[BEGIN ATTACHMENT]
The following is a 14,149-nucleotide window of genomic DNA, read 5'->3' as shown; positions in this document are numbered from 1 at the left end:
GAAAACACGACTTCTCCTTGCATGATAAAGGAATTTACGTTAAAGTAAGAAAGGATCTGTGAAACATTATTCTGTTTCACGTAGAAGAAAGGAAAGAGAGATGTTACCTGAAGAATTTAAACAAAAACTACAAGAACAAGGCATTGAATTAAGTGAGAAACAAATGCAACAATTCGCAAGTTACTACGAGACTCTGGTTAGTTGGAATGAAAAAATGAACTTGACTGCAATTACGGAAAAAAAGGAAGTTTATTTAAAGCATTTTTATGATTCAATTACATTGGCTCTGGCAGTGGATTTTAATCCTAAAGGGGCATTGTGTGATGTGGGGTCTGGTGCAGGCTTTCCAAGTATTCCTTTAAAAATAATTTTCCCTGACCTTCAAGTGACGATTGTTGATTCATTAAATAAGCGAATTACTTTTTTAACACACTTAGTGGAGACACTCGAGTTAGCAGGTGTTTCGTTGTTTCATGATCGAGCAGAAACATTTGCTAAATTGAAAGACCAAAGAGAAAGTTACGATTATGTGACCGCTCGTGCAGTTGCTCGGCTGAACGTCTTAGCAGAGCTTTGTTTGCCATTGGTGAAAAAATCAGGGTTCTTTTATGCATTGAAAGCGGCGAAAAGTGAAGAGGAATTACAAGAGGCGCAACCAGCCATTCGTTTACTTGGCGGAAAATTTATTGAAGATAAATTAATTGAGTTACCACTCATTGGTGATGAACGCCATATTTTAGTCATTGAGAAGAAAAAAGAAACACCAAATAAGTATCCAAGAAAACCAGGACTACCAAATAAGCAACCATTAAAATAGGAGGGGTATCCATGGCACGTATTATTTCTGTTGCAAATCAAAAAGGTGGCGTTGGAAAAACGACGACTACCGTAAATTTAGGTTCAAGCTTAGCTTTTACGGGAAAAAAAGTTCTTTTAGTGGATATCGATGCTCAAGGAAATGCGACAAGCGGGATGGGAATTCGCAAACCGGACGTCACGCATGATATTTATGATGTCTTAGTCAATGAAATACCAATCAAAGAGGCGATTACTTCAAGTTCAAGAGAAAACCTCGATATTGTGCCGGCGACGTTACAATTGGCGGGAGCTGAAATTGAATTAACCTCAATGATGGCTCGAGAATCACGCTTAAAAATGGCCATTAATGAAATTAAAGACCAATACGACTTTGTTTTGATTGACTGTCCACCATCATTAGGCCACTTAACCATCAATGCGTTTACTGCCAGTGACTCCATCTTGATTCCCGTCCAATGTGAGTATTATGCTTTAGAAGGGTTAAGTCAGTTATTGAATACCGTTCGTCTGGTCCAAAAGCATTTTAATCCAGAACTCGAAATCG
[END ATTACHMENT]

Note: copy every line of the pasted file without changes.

The following is a 14,149-nucleotide window of genomic DNA, read 5'->3' as shown; positions in this document are numbered from 1 at the left end:
GAAAACACGACTTCTCCTTGCATGATAAAGGAATTTACGTTAAAGTAAGAAAGGATCTGTGAAACATTATTCTGTTTCACGTAGAAGAAAGGAAAGAGAGATGTTACCTGAAGAATTTAAACAAAAACTACAAGAACAAGGCATTGAATTAAGTGAGAAACAAATGCAACAATTCGCAAGTTACTACGAGACTCTGGTTAGTTGGAATGAAAAAATGAACTTGACTGCAATTACGGAAAAAAAGGAAGTTTATTTAAAGCATTTTTATGATTCAATTACATTGGCTCTGGCAGTGGATTTTAATCCTAAAGGGGCATTGTGTGATGTGGGGTCTGGTGCAGGCTTTCCAAGTATTCCTTTAAAAATAATTTTCCCTGACCTTCAAGTGACGATTGTTGATTCATTAAATAAGCGAATTACTTTTTTAACACACTTAGTGGAGACACTCGAGTTAGCAGGTGTTTCGTTGTTTCATGATCGAGCAGAAACATTTGCTAAATTGAAAGACCAAAGAGAAAGTTACGATTATGTGACCGCTCGTGCAGTTGCTCGGCTGAACGTCTTAGCAGAGCTTTGTTTGCCATTGGTGAAAAAATCAGGGTTCTTTTATGCATTGAAAGCGGCGAAAAGTGAAGAGGAATTACAAGAGGCGCAACCAGCCATTCGTTTACTTGGCGGAAAATTTATTGAAGATAAATTAATTGAGTTACCACTCATTGGTGATGAACGCCATATTTTAGTCATTGAGAAGAAAAAAGAAACACCAAATAAGTATCCAAGAAAACCAGGACTACCAAATAAGCAACCATTAAAATAGGAGGGGTATCCATGGCACGTATTATTTCTGTTGCAAATCAAAAAGGTGGCGTTGGAAAAACGACGACTACCGTAAATTTAGGTTCAAGCTTAGCTTTTACGGGAAAAAAAGTTCTTTTAGTGGATATCGATGCTCAAGGAAATGCGACAAGCGGGATGGGAATTCGCAAACCGGACGTCACGCATGATATTTATGATGTCTTAGTCAATGAAATACCAATCAAAGAGGCGATTACTTCAAGTTCAAGAGAAAACCTCGATATTGTGCCGGCGACGTTACAATTGGCGGGAGCTGAAATTGAATTAACCTCAATGATGGCTCGAGAATCACGCTTAAAAATGGCCATTAATGAAATTAAAGACCAATACGACTTTGTTTTGATTGACTGTCCACCATCATTAGGCCACTTAACCATCAATGCGTTTACTGCCAGTGACTCCATCTTGATTCCCGTCCAATGTGAGTATTATGCTTTAGAAGGGTTAAGTCAGTTATTGAATACCGTTCGTCTGGTCCAAAAGCATTTTAATCCAGAACTCGAAATCG